• 99.99%
    make less than $5 million and 0.01% make more than $5 million (with a
    very special category for those making over $1.5 billion: "Hedge Fund
    Managers")
  • 1% of society makes 17.3% of the income,
  • The average income in the top 0.01%, or 11,000 households, is $35,473,200, and a minimum of $8,579,000
  • The
    average income in the the next 99,000 households, or 99.9%-99.99% of
    the population makes an average $4,699,500, and a minimum of $1,532,400
  • The
    average income in the next 451,000 households, or 99.5%-99.9% of the
    population makes and average $1,206,200, and a minimum of $482,400
  • The
    average income in the next 564,000 households, or 99$-99.5% of the
    population makes and average $269,800, and a minimum of $126,300
  • ...and so forth.

Here are the charts that capture the stratification of America, and its new "nobility" class, courtesy of Visualizing Economics:

First - the peasants, and the clergy:

Next, the nobility:

And,
a little bit more, on those who, unless they manage to stop Obama from
following through on his plans, are about to be taxed between 77% and
91%.

 

 


And after looking at the US, here is the same data in a global perspective from a post we wrote back in 2010 titled: "A Detailed Look At Global Wealth Distribution"

 

By now it should be common knowledge to everyone that in American
society, the top wealthiest 1 percentile controls all the political
power, holds half the wealth, and pays what is claimed to be the bulk of
the taxes (despite mile wide tax loopholes and Swiss bank accounts).
The rest of the population is merely filler, programmed to buy every
latest self-cannibalizing iteration of the iPad/Pod while never again
paying their mortgage and brainwashed to watch 2 hours of prime time TV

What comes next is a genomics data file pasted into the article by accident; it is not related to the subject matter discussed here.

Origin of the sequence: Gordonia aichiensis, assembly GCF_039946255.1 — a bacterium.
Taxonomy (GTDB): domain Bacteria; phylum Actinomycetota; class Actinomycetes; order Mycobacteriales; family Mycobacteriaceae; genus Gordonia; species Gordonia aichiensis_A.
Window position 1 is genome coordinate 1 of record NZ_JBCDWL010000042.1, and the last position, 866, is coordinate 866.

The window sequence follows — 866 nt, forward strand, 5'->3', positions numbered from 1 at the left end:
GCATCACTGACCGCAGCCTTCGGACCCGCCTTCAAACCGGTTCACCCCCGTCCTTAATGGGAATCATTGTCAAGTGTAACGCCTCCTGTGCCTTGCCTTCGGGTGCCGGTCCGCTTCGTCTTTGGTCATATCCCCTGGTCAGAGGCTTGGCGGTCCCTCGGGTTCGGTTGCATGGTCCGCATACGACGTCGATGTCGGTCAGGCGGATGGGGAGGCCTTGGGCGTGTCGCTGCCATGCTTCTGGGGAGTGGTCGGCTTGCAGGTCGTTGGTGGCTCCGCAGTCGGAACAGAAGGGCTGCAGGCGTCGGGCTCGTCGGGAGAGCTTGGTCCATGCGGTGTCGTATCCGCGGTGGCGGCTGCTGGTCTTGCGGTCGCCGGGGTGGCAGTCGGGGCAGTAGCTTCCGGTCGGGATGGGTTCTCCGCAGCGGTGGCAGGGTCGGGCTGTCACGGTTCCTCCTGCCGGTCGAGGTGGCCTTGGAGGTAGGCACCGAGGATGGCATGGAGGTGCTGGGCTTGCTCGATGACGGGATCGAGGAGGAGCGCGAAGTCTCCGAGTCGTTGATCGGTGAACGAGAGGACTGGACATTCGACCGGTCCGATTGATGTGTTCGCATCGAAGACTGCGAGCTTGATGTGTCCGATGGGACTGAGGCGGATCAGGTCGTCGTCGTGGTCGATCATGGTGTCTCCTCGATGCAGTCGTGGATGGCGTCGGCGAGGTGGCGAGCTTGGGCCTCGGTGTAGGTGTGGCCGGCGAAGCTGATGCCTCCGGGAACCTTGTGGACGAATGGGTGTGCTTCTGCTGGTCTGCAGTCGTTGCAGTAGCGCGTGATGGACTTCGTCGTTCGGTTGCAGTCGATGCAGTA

commercials to keep it distracted from the fact that the last time
America was a democracy was around the time the Wright brothers were
arguing the pros and cons of frequent flier programs. So far so good.
But what about the rest of the world? How is wealth stratified in a
global perspective? Where do the "rich" live? What kind of wealth is
controlled by various countries? Where are the Ultra High Net Worth
people? For answers to all these questions, and much more, confirming
that just like in America, the wealthiest 0.5% control over 35% of world
wealth, Credit Suisse has compiled and released its latest "Global
Wealth Report." The findings are summarized here.

The first figure
shows world wealth by region. The US, with its wealth of about $50
trillion, accounts for 25% of total world wealth, which at last check
was about $200 trillion. And yes, Europe as a region has a slightly
greater wealth portion (32%) than does America (31%).

When
it comes to geographic distribution, it is to be expected that North
America will have the greatest proportion of people in the ultra wealthy
category. Indeed, the chart below confirms this.